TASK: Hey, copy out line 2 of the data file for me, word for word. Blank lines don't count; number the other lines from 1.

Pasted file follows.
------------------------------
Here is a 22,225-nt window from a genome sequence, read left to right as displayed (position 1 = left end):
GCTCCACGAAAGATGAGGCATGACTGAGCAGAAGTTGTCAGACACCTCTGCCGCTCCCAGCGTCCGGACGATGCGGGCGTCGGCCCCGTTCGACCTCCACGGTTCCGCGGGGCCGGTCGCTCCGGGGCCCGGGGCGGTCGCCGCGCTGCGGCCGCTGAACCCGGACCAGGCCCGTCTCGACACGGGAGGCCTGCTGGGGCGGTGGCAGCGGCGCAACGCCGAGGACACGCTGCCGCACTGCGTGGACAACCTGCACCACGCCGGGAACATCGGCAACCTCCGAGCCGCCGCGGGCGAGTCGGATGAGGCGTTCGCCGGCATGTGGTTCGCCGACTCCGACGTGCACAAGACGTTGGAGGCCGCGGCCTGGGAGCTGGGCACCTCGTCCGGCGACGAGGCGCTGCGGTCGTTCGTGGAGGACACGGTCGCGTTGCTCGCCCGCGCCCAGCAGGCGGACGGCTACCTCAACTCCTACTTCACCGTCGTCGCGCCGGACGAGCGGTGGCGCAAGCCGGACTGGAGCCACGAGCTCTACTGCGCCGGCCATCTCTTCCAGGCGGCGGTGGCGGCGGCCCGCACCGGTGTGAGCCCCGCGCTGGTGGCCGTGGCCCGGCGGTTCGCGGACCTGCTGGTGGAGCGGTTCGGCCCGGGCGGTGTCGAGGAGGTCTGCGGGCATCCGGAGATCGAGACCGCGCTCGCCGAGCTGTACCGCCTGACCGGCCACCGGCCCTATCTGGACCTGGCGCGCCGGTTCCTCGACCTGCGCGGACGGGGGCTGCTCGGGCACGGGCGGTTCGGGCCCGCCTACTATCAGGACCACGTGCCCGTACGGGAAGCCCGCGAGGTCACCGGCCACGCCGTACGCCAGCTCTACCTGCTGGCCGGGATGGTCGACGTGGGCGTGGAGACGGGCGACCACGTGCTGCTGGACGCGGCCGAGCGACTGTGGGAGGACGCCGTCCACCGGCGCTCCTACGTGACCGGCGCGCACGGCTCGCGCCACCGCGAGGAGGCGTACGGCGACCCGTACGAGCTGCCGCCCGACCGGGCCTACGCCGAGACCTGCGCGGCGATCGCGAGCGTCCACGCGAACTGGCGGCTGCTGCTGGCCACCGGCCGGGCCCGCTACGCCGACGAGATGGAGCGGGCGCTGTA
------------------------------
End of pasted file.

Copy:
GCTCCACGAAAGATGAGGCATGACTGAGCAGAAGTTGTCAGACACCTCTGCCGCTCCCAGCGTCCGGACGATGCGGGCGTCGGCCCCGTTCGACCTCCACGGTTCCGCGGGGCCGGTCGCTCCGGGGCCCGGGGCGGTCGCCGCGCTGCGGCCGCTGAACCCGGACCAGGCCCGTCTCGACACGGGAGGCCTGCTGGGGCGGTGGCAGCGGCGCAACGCCGAGGACACGCTGCCGCACTGCGTGGACAACCTGCACCACGCCGGGAACATCGGCAACCTCCGAGCCGCCGCGGGCGAGTCGGATGAGGCGTTCGCCGGCATGTGGTTCGCCGACTCCGACGTGCACAAGACGTTGGAGGCCGCGGCCTGGGAGCTGGGCACCTCGTCCGGCGACGAGGCGCTGCGGTCGTTCGTGGAGGACACGGTCGCGTTGCTCGCCCGCGCCCAGCAGGCGGACGGCTACCTCAACTCCTACTTCACCGTCGTCGCGCCGGACGAGCGGTGGCGCAAGCCGGACTGGAGCCACGAGCTCTACTGCGCCGGCCATCTCTTCCAGGCGGCGGTGGCGGCGGCCCGCACCGGTGTGAGCCCCGCGCTGGTGGCCGTGGCCCGGCGGTTCGCGGACCTGCTGGTGGAGCGGTTCGGCCCGGGCGGTGTCGAGGAGGTCTGCGGGCATCCGGAGATCGAGACCGCGCTCGCCGAGCTGTACCGCCTGACCGGCCACCGGCCCTATCTGGACCTGGCGCGCCGGTTCCTCGACCTGCGCGGACGGGGGCTGCTCGGGCACGGGCGGTTCGGGCCCGCCTACTATCAGGACCACGTGCCCGTACGGGAAGCCCGCGAGGTCACCGGCCACGCCGTACGCCAGCTCTACCTGCTGGCCGGGATGGTCGACGTGGGCGTGGAGACGGGCGACCACGTGCTGCTGGACGCGGCCGAGCGACTGTGGGAGGACGCCGTCCACCGGCGCTCCTACGTGACCGGCGCGCACGGCTCGCGCCACCGCGAGGAGGCGTACGGCGACCCGTACGAGCTGCCGCCCGACCGGGCCTACGCCGAGACCTGCGCGGCGATCGCGAGCGTCCACGCGAACTGGCGGCTGCTGCTGGCCACCGGCCGGGCCCGCTACGCCGACGAGATGGAGCGGGCGCTGTA